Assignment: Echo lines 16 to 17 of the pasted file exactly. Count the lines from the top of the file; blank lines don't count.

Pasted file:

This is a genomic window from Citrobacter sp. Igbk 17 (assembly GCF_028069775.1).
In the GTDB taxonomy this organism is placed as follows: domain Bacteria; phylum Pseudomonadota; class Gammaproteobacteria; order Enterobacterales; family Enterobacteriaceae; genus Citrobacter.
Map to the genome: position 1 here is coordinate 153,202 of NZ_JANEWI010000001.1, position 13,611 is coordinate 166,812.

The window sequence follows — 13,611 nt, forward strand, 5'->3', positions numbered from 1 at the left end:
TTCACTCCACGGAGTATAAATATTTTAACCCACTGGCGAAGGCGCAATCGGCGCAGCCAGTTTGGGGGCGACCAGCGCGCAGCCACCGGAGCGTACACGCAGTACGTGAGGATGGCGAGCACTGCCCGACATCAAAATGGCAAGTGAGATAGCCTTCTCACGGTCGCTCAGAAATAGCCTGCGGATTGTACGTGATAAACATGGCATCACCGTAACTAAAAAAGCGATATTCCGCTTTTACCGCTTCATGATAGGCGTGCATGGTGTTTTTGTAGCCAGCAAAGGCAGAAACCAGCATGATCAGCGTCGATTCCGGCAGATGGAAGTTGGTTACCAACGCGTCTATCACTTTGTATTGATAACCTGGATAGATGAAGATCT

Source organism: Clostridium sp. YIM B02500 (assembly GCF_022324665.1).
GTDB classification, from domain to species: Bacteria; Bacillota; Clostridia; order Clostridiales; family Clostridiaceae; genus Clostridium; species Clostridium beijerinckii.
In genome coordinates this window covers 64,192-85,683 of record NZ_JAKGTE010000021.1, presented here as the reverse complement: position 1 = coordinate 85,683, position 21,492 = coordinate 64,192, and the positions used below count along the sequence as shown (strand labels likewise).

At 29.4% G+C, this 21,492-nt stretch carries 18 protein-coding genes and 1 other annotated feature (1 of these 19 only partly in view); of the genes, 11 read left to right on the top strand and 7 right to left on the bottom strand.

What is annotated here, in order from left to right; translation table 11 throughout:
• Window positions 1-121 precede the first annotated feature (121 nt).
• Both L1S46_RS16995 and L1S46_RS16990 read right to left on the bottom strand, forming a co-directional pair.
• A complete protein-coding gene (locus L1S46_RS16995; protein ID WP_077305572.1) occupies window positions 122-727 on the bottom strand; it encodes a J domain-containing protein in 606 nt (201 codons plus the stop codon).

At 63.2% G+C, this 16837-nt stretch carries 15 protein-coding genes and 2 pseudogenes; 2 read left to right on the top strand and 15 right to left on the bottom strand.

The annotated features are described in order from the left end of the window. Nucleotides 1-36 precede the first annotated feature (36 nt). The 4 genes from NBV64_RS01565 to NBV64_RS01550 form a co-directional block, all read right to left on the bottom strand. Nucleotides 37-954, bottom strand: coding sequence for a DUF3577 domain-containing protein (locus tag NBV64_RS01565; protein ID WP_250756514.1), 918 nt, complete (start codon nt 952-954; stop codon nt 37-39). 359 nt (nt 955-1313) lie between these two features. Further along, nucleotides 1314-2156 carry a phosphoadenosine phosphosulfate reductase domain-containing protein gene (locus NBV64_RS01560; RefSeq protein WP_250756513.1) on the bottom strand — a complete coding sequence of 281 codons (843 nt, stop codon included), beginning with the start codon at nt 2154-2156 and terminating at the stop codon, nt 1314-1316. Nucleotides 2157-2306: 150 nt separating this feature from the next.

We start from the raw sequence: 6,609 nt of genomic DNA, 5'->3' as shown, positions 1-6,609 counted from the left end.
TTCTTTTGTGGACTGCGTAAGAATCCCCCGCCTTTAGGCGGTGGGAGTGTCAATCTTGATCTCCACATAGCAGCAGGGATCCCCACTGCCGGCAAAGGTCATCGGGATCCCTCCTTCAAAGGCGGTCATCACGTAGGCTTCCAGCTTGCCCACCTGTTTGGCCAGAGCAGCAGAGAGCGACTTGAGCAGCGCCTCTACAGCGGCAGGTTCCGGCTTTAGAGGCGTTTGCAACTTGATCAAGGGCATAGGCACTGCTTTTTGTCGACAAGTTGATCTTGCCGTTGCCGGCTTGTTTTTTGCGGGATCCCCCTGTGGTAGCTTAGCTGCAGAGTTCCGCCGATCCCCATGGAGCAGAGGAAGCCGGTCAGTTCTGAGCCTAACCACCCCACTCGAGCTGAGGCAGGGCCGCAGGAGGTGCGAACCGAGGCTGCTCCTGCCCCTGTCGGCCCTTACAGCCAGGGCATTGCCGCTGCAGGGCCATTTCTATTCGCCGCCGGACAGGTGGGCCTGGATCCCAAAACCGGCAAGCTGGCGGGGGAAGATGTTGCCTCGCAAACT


We start from the raw sequence: 6,609 nt of genomic DNA, 5'->3' as shown, positions 1-6,609 counted from the left end.
TTCTTTTGTGGACTGCGTAAGAATCCCCCGCCTTTAGGCGGTGGGAGTGTCAATCTTGATCTCCACATAGCAGCAGGGATCCCCACTGCCGGCAAAGGTCATCGGGATCCCTCCTTCAAAGGCGGTCATCACGTAGGCTTCCAGCTTGCCCACCTGTTTGGCCAGAGCAGCAGAGAGCGACTTGAGCAGCGCCTCTACAGCGGCAGGTTCCGGCTTTAGAGGCGTTTGCAACTTGATCAAGGGCATAGGCACTGCTTTTTGTCGACAAGTTGATCTTGCCGTTGCCGGCTTGTTTTTTGCGGGATCCCCCTGTGGTAGCTTAGCTGCAGAGTTCCGCCGATCCCCATGGAGCAGAGGAAGCCGGTCAGTTCTGAGCCTAACCACCCCACTCGAGCTGAGGCAGGGCCGCAGGAGGTGCGAACCGAGGCTGCTCCTGCCCCTGTCGGCCCTTACAGCCAGGGCATTGCCGCTGCAGGGCCATTTCTATTCGCCGCCGGACAGGTGGGCCTGGATCCCAAAACCGGCAAGCTGGCGGGGGAAGATGTTGCCTCGCAAACT